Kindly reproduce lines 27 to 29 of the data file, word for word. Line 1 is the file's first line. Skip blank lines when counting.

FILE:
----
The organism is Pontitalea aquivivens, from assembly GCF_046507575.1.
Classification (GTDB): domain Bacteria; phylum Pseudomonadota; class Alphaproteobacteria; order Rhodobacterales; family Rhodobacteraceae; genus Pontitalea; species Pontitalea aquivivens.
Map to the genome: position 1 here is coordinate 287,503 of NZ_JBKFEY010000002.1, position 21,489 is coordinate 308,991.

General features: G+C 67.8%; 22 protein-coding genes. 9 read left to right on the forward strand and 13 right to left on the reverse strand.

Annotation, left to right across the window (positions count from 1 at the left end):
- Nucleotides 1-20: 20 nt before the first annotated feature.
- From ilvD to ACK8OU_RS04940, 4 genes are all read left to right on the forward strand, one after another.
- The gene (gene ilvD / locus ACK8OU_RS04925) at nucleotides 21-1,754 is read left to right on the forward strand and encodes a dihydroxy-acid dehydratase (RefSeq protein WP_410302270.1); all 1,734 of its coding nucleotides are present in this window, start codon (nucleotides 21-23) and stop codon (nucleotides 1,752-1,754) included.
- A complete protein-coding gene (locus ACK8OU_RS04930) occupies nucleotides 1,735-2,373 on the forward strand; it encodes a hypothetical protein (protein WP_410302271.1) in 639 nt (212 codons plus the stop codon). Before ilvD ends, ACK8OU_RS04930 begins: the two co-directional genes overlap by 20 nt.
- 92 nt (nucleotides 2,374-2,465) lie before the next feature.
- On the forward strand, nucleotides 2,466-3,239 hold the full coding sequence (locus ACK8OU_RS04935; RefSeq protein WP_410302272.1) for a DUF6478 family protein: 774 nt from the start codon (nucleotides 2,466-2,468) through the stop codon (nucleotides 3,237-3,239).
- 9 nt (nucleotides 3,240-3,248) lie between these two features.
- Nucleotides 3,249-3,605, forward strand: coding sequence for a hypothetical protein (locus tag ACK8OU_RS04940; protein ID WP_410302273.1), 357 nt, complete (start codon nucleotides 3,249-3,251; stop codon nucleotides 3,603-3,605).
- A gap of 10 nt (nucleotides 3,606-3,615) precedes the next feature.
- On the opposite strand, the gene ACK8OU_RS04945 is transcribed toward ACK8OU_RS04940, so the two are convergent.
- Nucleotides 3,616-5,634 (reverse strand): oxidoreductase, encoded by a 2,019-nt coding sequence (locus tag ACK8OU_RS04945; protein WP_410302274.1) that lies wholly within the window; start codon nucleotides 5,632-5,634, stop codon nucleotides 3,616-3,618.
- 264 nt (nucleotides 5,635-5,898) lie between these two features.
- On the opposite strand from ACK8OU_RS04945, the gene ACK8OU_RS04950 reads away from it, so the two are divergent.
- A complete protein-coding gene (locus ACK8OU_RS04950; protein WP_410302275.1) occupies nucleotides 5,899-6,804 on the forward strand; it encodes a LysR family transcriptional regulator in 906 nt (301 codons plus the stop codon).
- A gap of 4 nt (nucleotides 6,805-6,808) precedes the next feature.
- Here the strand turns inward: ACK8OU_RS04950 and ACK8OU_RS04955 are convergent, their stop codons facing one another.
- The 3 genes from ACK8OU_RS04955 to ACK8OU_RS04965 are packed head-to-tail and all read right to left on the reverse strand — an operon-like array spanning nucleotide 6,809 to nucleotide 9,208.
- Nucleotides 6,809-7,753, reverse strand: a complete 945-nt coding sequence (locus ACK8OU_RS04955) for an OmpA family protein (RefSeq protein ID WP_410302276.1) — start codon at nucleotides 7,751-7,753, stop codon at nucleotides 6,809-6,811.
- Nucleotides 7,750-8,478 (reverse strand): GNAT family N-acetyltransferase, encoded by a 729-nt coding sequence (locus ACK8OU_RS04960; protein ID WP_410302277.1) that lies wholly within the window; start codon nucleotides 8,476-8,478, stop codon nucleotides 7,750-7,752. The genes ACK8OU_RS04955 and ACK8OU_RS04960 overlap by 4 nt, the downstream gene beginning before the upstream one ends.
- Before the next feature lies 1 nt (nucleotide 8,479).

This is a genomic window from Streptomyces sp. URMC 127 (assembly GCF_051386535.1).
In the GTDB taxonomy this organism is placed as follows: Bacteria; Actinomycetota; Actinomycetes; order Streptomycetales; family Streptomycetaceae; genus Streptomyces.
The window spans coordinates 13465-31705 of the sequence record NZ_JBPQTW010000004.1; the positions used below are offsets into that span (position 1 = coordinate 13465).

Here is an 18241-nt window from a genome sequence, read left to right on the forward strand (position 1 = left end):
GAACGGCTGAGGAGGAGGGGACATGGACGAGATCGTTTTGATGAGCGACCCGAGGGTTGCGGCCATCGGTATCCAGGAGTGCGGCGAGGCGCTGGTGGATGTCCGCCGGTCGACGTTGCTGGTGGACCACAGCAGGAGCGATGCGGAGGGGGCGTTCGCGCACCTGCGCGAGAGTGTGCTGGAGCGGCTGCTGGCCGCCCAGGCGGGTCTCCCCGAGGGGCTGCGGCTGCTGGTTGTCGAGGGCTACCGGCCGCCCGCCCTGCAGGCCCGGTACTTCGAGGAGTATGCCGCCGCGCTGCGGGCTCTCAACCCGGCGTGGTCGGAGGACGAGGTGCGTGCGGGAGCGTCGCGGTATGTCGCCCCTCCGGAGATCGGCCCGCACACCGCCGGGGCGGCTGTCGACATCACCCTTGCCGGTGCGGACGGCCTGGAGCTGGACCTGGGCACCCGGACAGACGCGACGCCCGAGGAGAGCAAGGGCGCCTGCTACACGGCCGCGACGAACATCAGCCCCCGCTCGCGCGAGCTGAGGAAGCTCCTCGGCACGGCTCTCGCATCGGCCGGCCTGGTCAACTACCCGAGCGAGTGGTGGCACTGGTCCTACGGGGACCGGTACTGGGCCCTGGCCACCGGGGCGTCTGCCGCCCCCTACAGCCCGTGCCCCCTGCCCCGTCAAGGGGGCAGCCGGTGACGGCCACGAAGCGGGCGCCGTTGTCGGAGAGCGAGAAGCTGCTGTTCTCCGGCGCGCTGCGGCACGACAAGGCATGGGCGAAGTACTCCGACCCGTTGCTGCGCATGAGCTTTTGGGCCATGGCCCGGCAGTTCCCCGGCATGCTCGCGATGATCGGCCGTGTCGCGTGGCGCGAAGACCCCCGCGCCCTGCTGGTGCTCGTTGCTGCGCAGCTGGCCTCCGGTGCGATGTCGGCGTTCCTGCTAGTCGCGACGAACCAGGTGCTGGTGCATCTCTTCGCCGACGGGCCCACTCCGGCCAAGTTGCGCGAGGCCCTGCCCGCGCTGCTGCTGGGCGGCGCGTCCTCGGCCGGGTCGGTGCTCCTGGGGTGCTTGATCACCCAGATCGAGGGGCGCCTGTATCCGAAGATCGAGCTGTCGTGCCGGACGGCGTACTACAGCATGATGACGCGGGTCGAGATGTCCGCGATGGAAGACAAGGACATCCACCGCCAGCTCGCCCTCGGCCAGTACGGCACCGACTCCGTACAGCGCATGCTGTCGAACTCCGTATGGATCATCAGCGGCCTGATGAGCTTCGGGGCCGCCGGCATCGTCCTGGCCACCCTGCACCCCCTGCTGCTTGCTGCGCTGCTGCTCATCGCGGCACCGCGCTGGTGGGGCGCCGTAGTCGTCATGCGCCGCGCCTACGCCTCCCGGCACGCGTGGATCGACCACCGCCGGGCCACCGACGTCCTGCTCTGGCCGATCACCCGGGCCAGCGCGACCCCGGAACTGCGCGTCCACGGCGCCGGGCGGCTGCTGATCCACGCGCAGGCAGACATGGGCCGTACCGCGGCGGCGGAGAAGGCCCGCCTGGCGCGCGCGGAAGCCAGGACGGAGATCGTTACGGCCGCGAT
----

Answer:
In the GTDB taxonomy this organism is placed as follows: Bacteria; Actinomycetota; Actinomycetes; order Streptomycetales; family Streptomycetaceae; genus Streptomyces.
The window spans coordinates 13465-31705 of the sequence record NZ_JBPQTW010000004.1; the positions used below are offsets into that span (position 1 = coordinate 13465).

Here is an 18241-nt window from a genome sequence, read left to right on the forward strand (position 1 = left end):